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By Marcia Hardy in Sermons
exploring how a compassionate community can counter fear and anxietyAs I write, I’m very aware that what I’m thinking about this week may be very different from what we’ll be thinking about on Sunday, post- election night! Will we be in the depths of despair, or the heights of jubilation, or somewhere in between?
Our world is in caught up in ‘wars and rumours of wars’ which lead me to another set of emotions – fear, anxiety and powerlessness. How can we ever hope to respond to these situations?
We know that the gospels are full of reassurances and what we used to call ‘comfortable words’. Here’s a selection: you probably have your own favourites:
“And you will hear of wars and rumours of wars; see that you are not alarmed, for this must take place but the end is not yet.” (Matt 24: 6) “Peace I leave with you; my peace I give to you. I do not give to you as the world gives. Do not let your hearts be troubled, and do not let them be afraid”. (John 14: 27)
“So do not worry about tomorrow for tomorrow will bring worries of its own. Today’s trouble is enough for today.” (Matthew 6:34)
“When anxiety was great within me your consolation brought me joy.” (Psalm 94; 19)
However, these verses don’t do much to allay my current fears, which range from the threat of nuclear winter and/or the massive destructive effects of climate change; to the lack of political will to bring about the positive social changes our society needs to help those who are struggling with inadequate housing and health provision; to wondering how to pay the mortgage this month.
Wondering about the opposite of fear, I searched on google and found some unexpected answers.
I particularly like this one because it takes us on a journey:
“The opposite of fear is acceptance, which leads to curiosity, which leads to a sense of understanding and even empathy, which leads to feelings of safety, trust, and finally, love”.
Sixteen years ago, at Trinity College, after spending months studying depression, grief and other such heavy topics I wrote a paper exploring happiness, entitled “The Role of the Positive Emotions in the Pastoral Encounter”. Like the rest of my student essays, it’s been sitting unread in a file in my computer ever since. However, working on the principle that nothing’s ever wasted and I might learn something, I had another look at it during this emotional ‘roller-coaster’ week.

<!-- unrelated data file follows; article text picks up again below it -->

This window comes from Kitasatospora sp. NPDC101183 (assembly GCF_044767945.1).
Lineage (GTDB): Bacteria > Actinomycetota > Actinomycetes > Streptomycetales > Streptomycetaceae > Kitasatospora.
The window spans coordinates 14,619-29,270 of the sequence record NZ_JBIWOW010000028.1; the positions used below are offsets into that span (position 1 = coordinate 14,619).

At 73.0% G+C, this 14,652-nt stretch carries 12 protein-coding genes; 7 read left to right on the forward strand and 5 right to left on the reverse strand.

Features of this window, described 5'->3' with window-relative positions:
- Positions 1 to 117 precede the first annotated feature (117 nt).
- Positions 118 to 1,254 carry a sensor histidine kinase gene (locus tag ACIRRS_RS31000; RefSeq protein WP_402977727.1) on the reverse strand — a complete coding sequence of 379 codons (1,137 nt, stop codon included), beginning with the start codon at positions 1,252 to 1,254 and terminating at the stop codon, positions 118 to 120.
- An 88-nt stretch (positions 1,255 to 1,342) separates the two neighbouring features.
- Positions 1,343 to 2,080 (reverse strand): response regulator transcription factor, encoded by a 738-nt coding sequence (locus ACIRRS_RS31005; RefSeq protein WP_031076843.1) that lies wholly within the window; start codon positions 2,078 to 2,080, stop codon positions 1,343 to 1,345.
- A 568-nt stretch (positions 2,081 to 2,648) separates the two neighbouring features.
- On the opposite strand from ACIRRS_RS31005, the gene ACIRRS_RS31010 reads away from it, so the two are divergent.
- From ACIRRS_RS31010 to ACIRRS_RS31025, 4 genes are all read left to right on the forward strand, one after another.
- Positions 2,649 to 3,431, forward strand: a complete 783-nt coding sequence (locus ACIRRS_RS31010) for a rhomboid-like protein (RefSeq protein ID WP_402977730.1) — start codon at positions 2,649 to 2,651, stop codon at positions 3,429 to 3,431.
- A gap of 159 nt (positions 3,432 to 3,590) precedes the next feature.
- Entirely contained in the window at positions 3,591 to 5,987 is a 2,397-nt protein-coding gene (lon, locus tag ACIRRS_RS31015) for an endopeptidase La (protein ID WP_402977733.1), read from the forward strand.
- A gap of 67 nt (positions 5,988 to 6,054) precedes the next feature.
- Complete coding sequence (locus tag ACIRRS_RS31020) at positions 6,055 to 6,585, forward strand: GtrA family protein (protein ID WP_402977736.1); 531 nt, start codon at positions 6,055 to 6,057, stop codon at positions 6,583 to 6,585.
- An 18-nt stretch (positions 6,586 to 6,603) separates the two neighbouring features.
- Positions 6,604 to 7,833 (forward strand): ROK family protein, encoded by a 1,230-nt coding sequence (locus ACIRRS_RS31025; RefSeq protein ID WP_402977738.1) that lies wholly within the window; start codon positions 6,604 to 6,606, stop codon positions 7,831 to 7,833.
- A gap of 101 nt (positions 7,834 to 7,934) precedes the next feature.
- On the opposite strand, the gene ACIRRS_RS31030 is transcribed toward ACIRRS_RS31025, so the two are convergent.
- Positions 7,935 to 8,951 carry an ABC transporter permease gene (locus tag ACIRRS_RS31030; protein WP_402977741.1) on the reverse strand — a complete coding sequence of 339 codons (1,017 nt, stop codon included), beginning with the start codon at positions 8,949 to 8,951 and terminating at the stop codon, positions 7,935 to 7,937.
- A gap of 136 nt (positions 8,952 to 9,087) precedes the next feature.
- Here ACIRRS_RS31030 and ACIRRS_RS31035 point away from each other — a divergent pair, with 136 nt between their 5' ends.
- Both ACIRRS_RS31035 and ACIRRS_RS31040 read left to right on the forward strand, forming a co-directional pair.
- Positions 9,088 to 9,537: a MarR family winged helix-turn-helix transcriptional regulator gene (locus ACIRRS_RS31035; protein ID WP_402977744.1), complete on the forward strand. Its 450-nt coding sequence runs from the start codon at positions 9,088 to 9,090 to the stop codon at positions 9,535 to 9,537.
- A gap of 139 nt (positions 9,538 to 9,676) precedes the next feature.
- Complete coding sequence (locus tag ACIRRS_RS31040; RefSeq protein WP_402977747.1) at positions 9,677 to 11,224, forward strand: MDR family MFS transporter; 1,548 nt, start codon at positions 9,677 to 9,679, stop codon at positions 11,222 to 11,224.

The list of emotions I explored back then included delight, appreciation, joy, generosity, hope, compassion, and love.
Under ‘compassion’ I found the following: Faber (1988) talks about the love which develops among a group which journeys together. He describes how the pilgrim group encourages each other, looking ahead to their destination, finding together a sense of freedom. He concludes: ‘where people return to the deepest source of life, they begin to live from humour and creativity. Both are essential components in an authentic life. They are also an expression of deep joy.’
...A compassionate community which can also experience grief fully, will be enabled to find real gladness, rather than a shallow optimism. Then they will really be able to sing joyfully.
This reminds me of a time in my life when I was teaching group dynamics and conflict resolution, where we frequently encouraged people to ‘find your compassion’. We hear this echoed in the words of a Sacred Circle Dance John and I used at our marriage in 1993. ‘Maybe this is the healing that we share this feeling and find a compassionate love, passing from my heart to heart to yours, passing from my heart to yours...’
‘Compassion,’ for Jesus, usually involves action, combined with love. In the gospels, we find many examples of this, such as: “When he came ashore he saw a great crowd and he had compassion for them and healed their sick.” (Matthew 14: 14.)
Returning to my paper, I identified some ‘roles’ we can use to develop those positive emotions’.
They are: the comic; the artist, (including poet, painter, musician, dancer); the mystic; the gardener and the friend. As we journey together, we find and share these roles among us on our way to creating a truly compassionate community.
The poet, Gerard Manley Hopkins, reminds us of that constant presence within our hearts and moving among us, which we often call ‘the comforter’. He has the last word!
There lives the dearest freshness deep down things; And though the last lights off the black West went Oh, morning, at the brown brink eastward, springs - Because the Holy Ghost over the bent
World broods with warm breast and with ah! bright wings. (from ‘God’s Grandeur’)